To create a bit more structure in the tank, you can add large heavy rocks or driftwood to your tank. Just make sure that the items you add are large and heavy enough to not be knocked over by your fish. If you can, secure any decorations to the bottom of the tank.
Water Quality and Filtration
Flowerhorns prefer clean water in their tanks. They are quite sensitive to pollutants which means regular water changes are necessary to keep them healthy. It is also best to have a moderate flow in the tank to circulate oxygen and remove toxins.
Flowerhorns are very messy. For this reason, they need a strong filtration system to help maintain the correct water parameters. Your filter should produce a moderate flow to circulate water around the aquarium.
A canister filter is an excellent choice when it comes to these Cichlids. It will create the correct flow while removing any solids from the water. It will also help to remove toxins by allowing beneficial bacteria to grow in the filter media. The Fluval FX Series is designed for large fish like Flowerhorns.
Despite being quite hardy fish, you will still need to keep an eye on the water conditions to keep them healthy. Here’s a quick breakdown of the parameters for Flowerhorn Cichlids:
- Water Temperature: 75-86°F (24-30°c)
- pH: 6.5-7.8
- GH: 161-358ppm (9-20 dGH)
- kH: 54-107ppm (3-6 dKH)
- Ammonia (NH3): 0 ppm
- Nitrite (NO2-): 0 ppm
- Nitrate (NO3-): <20 ppm
Since Flowerhorns are such slobs, it is very important to do regular aquarium maintenance. You should do weekly water changes and replace at least 20% of the aquarium water. On top of that, you can do monthly water changes of up to 70% of the total volume of water.
Doing these water changes will remove solid waste and excess nitrates in the water. Nitrates may not be dangerous in small quantities, but they will become toxic in large amounts.
Testing Tank Conditions
To keep your fish health excellent, make sure to do weekly water tests. To achieve this you will need a water test kit. The ideal kit will test all the water parameters except for the temperature in your tank. For that, you will need a thermometer.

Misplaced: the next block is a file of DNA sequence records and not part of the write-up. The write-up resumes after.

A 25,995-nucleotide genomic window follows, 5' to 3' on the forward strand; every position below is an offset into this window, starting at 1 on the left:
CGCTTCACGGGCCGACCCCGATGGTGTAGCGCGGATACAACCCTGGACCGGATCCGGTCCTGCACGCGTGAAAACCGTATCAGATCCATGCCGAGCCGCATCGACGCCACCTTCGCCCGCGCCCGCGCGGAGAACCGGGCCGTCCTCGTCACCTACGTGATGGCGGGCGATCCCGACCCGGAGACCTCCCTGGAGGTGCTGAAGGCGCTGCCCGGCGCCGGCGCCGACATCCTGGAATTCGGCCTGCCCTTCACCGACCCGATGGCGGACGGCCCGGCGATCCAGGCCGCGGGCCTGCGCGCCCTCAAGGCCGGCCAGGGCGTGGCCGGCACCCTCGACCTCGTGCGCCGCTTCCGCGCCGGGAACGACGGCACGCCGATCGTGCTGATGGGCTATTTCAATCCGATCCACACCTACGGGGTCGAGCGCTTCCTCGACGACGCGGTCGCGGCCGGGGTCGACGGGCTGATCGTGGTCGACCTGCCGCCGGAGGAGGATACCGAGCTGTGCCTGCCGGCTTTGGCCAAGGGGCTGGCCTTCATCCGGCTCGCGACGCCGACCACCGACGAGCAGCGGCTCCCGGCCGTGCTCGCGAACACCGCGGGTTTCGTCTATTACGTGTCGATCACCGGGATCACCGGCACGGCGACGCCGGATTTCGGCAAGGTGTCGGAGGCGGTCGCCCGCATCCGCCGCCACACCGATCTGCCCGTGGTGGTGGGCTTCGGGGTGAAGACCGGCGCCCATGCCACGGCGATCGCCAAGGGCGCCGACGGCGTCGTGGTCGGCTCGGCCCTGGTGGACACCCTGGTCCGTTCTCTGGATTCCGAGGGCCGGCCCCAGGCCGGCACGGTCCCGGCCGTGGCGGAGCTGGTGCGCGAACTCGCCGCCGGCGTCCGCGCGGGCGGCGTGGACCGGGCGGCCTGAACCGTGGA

Breeding Flowerhorn Cichlids
Breeding these fish is very difficult. Fertile specimens are extremely rare in this hybrid breed. A fish keeper also needs to wait for around 8-10 months or even longer before they can test breed their male and up to 2 years for a female. For this reason, it can become very frustrating trying to breed these Cichlids.
If you still insist on breeding them, you’ll need a breeding tank and some knowledge.
Sexing Your Flowerhorn Cichlids
Male and female Flowerhorns are quite easy to tell apart. Males tend to be around one to two inches bigger than females. They are also more brightly colored.
You can also expect a V-shaped vent on the male where the female has a U-shaped vent. The most prominent difference is the nuchal hump. Males tend to have massive nuchal humps while a female has no hump or just a very small protrusion.
It can be difficult to sex juveniles so make sure to buy from an experienced breeder to be sure.
Getting Your Fish Ready to Breed
You don’t need to do anything special to prepare your fish for breeding. Simply place them in a breeding tank with a similar size to their normal tank. If the male is too aggressive, use a divider that allows water flow between the male and female. This should encourage breeding as soon as the divider is removed.
Your breeding tank will function as both a spawning tank as well as a fry tank.